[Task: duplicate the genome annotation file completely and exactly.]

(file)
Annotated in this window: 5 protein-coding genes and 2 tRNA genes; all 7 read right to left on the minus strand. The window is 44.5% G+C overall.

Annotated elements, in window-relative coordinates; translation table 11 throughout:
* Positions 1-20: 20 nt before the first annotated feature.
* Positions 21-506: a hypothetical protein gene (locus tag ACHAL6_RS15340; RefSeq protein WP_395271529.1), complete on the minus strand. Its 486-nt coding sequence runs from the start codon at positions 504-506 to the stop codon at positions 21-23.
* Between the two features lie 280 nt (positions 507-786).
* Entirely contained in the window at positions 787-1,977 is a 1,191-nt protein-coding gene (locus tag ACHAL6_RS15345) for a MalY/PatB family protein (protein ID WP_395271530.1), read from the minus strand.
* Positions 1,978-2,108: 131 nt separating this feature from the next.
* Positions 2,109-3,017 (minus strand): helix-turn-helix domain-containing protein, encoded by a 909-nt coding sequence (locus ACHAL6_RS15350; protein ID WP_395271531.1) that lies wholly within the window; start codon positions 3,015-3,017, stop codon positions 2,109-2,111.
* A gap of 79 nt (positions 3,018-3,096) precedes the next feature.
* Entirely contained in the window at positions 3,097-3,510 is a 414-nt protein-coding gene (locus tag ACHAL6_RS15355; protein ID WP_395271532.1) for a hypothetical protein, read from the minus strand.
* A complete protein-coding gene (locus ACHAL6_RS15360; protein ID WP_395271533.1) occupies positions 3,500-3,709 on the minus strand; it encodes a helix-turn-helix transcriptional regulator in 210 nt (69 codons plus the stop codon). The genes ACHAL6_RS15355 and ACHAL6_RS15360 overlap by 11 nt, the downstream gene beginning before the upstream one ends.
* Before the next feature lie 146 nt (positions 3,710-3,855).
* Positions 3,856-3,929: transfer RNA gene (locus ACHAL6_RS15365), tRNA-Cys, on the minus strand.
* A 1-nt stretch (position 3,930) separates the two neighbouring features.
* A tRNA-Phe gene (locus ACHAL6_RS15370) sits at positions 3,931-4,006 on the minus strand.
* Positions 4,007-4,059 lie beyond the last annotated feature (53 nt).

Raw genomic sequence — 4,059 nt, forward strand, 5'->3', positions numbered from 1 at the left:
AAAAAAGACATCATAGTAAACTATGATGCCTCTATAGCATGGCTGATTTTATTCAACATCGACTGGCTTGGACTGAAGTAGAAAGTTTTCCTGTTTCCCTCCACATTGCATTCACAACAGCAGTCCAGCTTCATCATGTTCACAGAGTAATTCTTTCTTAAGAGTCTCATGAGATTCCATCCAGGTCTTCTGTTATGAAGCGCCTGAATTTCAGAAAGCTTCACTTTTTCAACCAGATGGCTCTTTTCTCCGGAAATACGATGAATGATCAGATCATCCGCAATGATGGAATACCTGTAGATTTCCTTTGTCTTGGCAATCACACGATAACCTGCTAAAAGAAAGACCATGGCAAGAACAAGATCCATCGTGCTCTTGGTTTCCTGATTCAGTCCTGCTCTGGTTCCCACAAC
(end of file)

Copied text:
Annotated in this window: 5 protein-coding genes and 2 tRNA genes; all 7 read right to left on the minus strand. The window is 44.5% G+C overall.

Annotated elements, in window-relative coordinates; translation table 11 throughout:
* Positions 1-20: 20 nt before the first annotated feature.
* Positions 21-506: a hypothetical protein gene (locus tag ACHAL6_RS15340; RefSeq protein WP_395271529.1), complete on the minus strand. Its 486-nt coding sequence runs from the start codon at positions 504-506 to the stop codon at positions 21-23.
* Between the two features lie 280 nt (positions 507-786).
* Entirely contained in the window at positions 787-1,977 is a 1,191-nt protein-coding gene (locus tag ACHAL6_RS15345) for a MalY/PatB family protein (protein ID WP_395271530.1), read from the minus strand.
* Positions 1,978-2,108: 131 nt separating this feature from the next.
* Positions 2,109-3,017 (minus strand): helix-turn-helix domain-containing protein, encoded by a 909-nt coding sequence (locus ACHAL6_RS15350; protein ID WP_395271531.1) that lies wholly within the window; start codon positions 3,015-3,017, stop codon positions 2,109-2,111.
* A gap of 79 nt (positions 3,018-3,096) precedes the next feature.
* Entirely contained in the window at positions 3,097-3,510 is a 414-nt protein-coding gene (locus tag ACHAL6_RS15355; protein ID WP_395271532.1) for a hypothetical protein, read from the minus strand.
* A complete protein-coding gene (locus ACHAL6_RS15360; protein ID WP_395271533.1) occupies positions 3,500-3,709 on the minus strand; it encodes a helix-turn-helix transcriptional regulator in 210 nt (69 codons plus the stop codon). The genes ACHAL6_RS15355 and ACHAL6_RS15360 overlap by 11 nt, the downstream gene beginning before the upstream one ends.
* Before the next feature lie 146 nt (positions 3,710-3,855).
* Positions 3,856-3,929: transfer RNA gene (locus ACHAL6_RS15365), tRNA-Cys, on the minus strand.
* A 1-nt stretch (position 3,930) separates the two neighbouring features.
* A tRNA-Phe gene (locus ACHAL6_RS15370) sits at positions 3,931-4,006 on the minus strand.
* Positions 4,007-4,059 lie beyond the last annotated feature (53 nt).

Raw genomic sequence — 4,059 nt, forward strand, 5'->3', positions numbered from 1 at the left:
AAAAAAGACATCATAGTAAACTATGATGCCTCTATAGCATGGCTGATTTTATTCAACATCGACTGGCTTGGACTGAAGTAGAAAGTTTTCCTGTTTCCCTCCACATTGCATTCACAACAGCAGTCCAGCTTCATCATGTTCACAGAGTAATTCTTTCTTAAGAGTCTCATGAGATTCCATCCAGGTCTTCTGTTATGAAGCGCCTGAATTTCAGAAAGCTTCACTTTTTCAACCAGATGGCTCTTTTCTCCGGAAATACGATGAATGATCAGATCATCCGCAATGATGGAATACCTGTAGATTTCCTTTGTCTTGGCAATCACACGATAACCTGCTAAAAGAAAGACCATGGCAAGAACAAGATCCATCGTGCTCTTGGTTTCCTGATTCAGTCCTGCTCTGGTTCCCACAAC